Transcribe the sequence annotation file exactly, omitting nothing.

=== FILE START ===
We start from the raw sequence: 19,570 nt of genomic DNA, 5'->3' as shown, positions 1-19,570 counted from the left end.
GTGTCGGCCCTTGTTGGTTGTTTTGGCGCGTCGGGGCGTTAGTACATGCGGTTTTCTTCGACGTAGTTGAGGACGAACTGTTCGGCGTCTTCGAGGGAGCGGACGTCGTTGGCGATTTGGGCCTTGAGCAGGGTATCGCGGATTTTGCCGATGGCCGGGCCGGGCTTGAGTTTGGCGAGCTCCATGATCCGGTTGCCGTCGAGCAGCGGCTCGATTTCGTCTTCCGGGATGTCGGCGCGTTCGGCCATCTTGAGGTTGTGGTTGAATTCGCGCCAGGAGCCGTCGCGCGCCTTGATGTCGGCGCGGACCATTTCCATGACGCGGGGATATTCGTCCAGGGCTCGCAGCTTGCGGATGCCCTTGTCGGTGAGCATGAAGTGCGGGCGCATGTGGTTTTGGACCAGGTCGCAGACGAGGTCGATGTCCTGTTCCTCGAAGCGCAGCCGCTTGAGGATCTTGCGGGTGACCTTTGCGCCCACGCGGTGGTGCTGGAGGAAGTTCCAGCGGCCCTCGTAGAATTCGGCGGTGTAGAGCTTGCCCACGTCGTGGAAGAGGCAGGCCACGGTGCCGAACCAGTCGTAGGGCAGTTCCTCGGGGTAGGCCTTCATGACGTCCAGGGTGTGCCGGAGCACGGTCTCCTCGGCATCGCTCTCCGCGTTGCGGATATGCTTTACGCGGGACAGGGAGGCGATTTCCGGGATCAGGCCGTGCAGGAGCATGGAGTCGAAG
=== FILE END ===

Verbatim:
We start from the raw sequence: 19,570 nt of genomic DNA, 5'->3' as shown, positions 1-19,570 counted from the left end.
GTGTCGGCCCTTGTTGGTTGTTTTGGCGCGTCGGGGCGTTAGTACATGCGGTTTTCTTCGACGTAGTTGAGGACGAACTGTTCGGCGTCTTCGAGGGAGCGGACGTCGTTGGCGATTTGGGCCTTGAGCAGGGTATCGCGGATTTTGCCGATGGCCGGGCCGGGCTTGAGTTTGGCGAGCTCCATGATCCGGTTGCCGTCGAGCAGCGGCTCGATTTCGTCTTCCGGGATGTCGGCGCGTTCGGCCATCTTGAGGTTGTGGTTGAATTCGCGCCAGGAGCCGTCGCGCGCCTTGATGTCGGCGCGGACCATTTCCATGACGCGGGGATATTCGTCCAGGGCTCGCAGCTTGCGGATGCCCTTGTCGGTGAGCATGAAGTGCGGGCGCATGTGGTTTTGGACCAGGTCGCAGACGAGGTCGATGTCCTGTTCCTCGAAGCGCAGCCGCTTGAGGATCTTGCGGGTGACCTTTGCGCCCACGCGGTGGTGCTGGAGGAAGTTCCAGCGGCCCTCGTAGAATTCGGCGGTGTAGAGCTTGCCCACGTCGTGGAAGAGGCAGGCCACGGTGCCGAACCAGTCGTAGGGCAGTTCCTCGGGGTAGGCCTTCATGACGTCCAGGGTGTGCCGGAGCACGGTCTCCTCGGCATCGCTCTCCGCGTTGCGGATATGCTTTACGCGGGACAGGGAGGCGATTTCCGGGATCAGGCCGTGCAGGAGCATGGAGTCGAAG